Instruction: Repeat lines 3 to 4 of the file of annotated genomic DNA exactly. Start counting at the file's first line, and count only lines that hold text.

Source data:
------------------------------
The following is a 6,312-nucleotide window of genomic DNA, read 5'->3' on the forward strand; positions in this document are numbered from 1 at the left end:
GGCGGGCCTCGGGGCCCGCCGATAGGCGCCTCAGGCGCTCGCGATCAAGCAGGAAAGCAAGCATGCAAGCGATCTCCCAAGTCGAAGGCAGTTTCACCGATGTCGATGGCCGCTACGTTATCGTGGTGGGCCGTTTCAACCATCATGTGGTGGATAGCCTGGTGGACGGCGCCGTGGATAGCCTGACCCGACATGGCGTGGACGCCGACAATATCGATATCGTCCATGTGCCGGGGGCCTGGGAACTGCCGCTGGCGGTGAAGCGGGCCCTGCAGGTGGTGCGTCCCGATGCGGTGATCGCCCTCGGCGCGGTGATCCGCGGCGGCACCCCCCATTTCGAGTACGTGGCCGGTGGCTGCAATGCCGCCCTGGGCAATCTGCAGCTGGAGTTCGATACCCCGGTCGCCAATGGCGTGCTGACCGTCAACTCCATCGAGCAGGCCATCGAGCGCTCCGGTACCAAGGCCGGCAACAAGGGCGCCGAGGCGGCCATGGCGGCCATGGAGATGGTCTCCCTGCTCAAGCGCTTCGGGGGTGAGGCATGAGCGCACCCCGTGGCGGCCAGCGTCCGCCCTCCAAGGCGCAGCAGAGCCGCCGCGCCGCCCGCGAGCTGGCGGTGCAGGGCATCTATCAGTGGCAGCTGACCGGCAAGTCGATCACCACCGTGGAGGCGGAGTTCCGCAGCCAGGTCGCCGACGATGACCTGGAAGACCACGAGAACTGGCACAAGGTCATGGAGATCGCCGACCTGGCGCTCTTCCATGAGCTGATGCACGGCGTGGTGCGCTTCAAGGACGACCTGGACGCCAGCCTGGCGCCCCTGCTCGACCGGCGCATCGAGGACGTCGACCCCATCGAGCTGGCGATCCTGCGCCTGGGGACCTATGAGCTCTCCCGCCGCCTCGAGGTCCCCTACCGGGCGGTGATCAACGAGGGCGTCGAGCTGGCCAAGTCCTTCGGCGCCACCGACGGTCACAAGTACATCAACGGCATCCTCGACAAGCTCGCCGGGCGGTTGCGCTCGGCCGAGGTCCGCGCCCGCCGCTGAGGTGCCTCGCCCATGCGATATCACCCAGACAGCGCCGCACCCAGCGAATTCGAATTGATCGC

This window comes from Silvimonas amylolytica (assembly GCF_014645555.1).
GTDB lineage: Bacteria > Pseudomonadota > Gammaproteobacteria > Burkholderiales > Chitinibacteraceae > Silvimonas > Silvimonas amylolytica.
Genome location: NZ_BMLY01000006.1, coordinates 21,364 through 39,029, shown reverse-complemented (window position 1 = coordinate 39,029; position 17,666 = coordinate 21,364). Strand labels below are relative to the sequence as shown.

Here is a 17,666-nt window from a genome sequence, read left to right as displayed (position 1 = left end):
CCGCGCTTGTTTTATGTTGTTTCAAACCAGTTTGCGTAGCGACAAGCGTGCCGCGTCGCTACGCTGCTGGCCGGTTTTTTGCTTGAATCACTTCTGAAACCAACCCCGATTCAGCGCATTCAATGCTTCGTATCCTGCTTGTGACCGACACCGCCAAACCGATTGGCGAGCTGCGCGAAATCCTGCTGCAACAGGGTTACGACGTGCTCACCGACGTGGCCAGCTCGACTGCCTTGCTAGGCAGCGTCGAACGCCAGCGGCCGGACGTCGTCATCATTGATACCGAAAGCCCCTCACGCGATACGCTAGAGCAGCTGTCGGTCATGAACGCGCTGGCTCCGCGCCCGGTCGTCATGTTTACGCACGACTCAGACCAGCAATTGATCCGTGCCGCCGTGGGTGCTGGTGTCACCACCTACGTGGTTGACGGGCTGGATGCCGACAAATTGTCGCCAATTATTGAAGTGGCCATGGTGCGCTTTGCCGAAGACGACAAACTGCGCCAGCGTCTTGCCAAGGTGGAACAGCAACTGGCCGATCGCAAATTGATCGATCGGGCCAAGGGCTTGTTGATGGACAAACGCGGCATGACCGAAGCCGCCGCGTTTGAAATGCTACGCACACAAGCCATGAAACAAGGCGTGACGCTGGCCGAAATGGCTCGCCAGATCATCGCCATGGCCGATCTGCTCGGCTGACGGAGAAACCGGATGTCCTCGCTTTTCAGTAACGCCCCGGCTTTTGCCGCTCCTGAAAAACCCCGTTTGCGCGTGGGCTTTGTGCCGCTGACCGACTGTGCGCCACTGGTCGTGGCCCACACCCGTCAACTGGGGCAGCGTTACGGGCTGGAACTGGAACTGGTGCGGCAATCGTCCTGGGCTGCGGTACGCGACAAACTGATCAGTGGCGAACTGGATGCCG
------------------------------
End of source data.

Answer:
This window comes from Silvimonas amylolytica (assembly GCF_014645555.1).
GTDB lineage: Bacteria > Pseudomonadota > Gammaproteobacteria > Burkholderiales > Chitinibacteraceae > Silvimonas > Silvimonas amylolytica.